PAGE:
Wired world news, issues, games and gadgets Troubles over tiered Net don't you hate how cable compa nies bundle channels so you're forced to pay for channels you don't want?
I've known about the drawbacks of bundling since I was a kid. I got to watch cable every four years when the World Cup rolled around.
My dad would pick up the phone and order TSN, and days after the final he would invariably cancel the service, grumbling about being forced to pay for stuff he never watched, like MuchMusic or the Life Network.
The practice of bundling channels together like this, in tiers, was a huge boost to the business of cable television in the early 1980s.
Well, get ready, because Internet providers are considering a plan to bundle their services, too. A debate is currently raging south of the border about the ethics of bringing this practice to the Web.
Internet service providers (ISPs) want to categorize Internet sites by their worth to the consumer and how much traffic they get and charge accordingly. Local and specialized sites might be available for the basic cost of Internet access, but high-quality, high-traffic sites like Google or YouTube would be in higher-cost tiers.
If the ISPs get their way, not only will they be able to charge different fees for certain sites and online applications, but they'll also be able to demand payment from advertisers and websites for preferential treatment, or to block access to competitor sites entirely.
Currently, ISPs stream information from a website to your house in a neutral way. That is, they don't prioritize your financial transactions over a porn video; both are just bits flowing through wires.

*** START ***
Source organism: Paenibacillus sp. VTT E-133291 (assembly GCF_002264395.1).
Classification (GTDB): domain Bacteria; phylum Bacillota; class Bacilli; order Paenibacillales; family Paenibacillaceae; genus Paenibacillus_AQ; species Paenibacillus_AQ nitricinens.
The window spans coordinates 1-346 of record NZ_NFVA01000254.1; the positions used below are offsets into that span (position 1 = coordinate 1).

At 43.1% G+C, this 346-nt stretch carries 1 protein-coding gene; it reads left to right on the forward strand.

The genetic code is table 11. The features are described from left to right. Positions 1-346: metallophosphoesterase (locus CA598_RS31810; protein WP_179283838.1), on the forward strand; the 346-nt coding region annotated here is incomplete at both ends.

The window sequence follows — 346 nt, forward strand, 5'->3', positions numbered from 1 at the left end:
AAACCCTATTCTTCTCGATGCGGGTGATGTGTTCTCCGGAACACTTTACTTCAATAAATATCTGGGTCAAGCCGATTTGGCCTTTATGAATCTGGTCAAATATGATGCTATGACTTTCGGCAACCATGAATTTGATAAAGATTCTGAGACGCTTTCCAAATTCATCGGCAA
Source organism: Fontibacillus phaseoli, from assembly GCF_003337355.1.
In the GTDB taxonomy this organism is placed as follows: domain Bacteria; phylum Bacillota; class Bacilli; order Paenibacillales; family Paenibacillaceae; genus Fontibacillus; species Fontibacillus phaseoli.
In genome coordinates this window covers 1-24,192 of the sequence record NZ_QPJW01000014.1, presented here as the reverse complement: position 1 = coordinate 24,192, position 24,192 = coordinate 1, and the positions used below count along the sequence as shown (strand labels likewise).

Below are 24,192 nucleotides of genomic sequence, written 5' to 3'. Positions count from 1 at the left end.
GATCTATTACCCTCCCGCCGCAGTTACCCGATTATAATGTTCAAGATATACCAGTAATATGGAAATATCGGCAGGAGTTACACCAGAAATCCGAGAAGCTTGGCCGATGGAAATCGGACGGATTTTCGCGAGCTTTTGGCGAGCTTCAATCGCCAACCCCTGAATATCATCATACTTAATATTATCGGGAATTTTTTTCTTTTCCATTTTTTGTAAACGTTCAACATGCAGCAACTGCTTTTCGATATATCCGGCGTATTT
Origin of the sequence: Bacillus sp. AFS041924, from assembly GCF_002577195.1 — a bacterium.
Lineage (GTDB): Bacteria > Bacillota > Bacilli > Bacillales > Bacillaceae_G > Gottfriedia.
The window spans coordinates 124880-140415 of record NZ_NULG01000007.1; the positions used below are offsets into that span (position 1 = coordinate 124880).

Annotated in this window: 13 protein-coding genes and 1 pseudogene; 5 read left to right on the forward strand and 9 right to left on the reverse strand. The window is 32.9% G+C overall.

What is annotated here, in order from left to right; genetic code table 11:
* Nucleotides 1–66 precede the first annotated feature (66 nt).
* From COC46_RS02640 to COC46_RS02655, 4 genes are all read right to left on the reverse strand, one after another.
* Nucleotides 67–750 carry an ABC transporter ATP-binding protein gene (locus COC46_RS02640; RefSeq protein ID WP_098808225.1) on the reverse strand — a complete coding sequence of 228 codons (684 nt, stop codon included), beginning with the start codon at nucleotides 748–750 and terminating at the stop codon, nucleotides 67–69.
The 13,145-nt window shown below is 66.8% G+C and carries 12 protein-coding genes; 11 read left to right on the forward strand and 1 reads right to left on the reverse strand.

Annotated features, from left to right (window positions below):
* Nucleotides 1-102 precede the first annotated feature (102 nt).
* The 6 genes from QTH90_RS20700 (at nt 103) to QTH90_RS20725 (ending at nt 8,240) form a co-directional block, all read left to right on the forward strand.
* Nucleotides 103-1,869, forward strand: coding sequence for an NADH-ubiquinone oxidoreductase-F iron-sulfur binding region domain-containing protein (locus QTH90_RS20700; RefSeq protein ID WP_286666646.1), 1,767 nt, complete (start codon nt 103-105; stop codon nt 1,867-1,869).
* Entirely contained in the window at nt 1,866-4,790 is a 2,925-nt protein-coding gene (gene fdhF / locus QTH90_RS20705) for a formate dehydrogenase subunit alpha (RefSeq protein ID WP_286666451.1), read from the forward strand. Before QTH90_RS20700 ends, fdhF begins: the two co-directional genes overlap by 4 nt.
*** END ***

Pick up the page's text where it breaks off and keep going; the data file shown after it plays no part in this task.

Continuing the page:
The problem is that the video has a whole lot more bits than the transaction, and ISPs are claiming that by prioritizing information they can provide a better service to users.
On the other side of the fence are liberal advocacy groups, bloggers, academics and the operators of websites, including Google and Yahoo, who have been pushing for what they call Net neutrality.
Groups like Save the Internet claim that tiered services allow ISPs to discriminate against smaller start-up companies, which deters innovation and favours big businesses that can pay off the ISPs.
The Internet has worked so spectacularly so far because it has been essentially unrestricted and people have been able to use it as a platform to re-imagine everything from social networking (think MySpace) to commerce (eBay).
In response to the debate, the Federal Communications Commission (FCC) recently issued four statements that amounted to a bill of rights for the Internet, allowing users to have unrestricted access to websites of their choice. However, the statement lacked any legal clout.
The telecoms moved quickly, spending millions on a government lobby, resulting in a bill passed by the House of Representatives in June called the Communications Opportunity, Promotion And Enhancement (COPE) Act of 2006. The bill, with its glorious doublethink title,would give ISPs more leeway in charging what they want.
An amendment by Democratic representative Ed Markey calling for a specific ban on tiered servicing was rejected by a 269-152 vote. The debate now moves on to the Senate, where lobbying will be even more intense.
So far, the discussion doesn't seem to have caught the interest of Canadian ISPs, although Shaw Cable recently offered a $10/month "enhancement fee" on its website that promised to improve service solely for Internet telephone (VoIP) services. VoIP company Vonage has since filed a complaint with the Canadian Radio-television Telecommunications Commission (CRTC), whose ruling is pending.
Before the federal Liberals imploded in January, they funded a telecommunications policy review panel that recently went public with its recommendation that the CRTC move quickly to "confirm the right of Canadian consumers to access publicly available Internet applications and content by means of all public telecommunications networks that provide access to the Internet."
Bell and Rogers haven't been nearly as aggressive in their lobbying of the Canadian government as their U.S. counterparts, but we should watch closely what happens over the next months.
Our access to the Internet just might depend on it.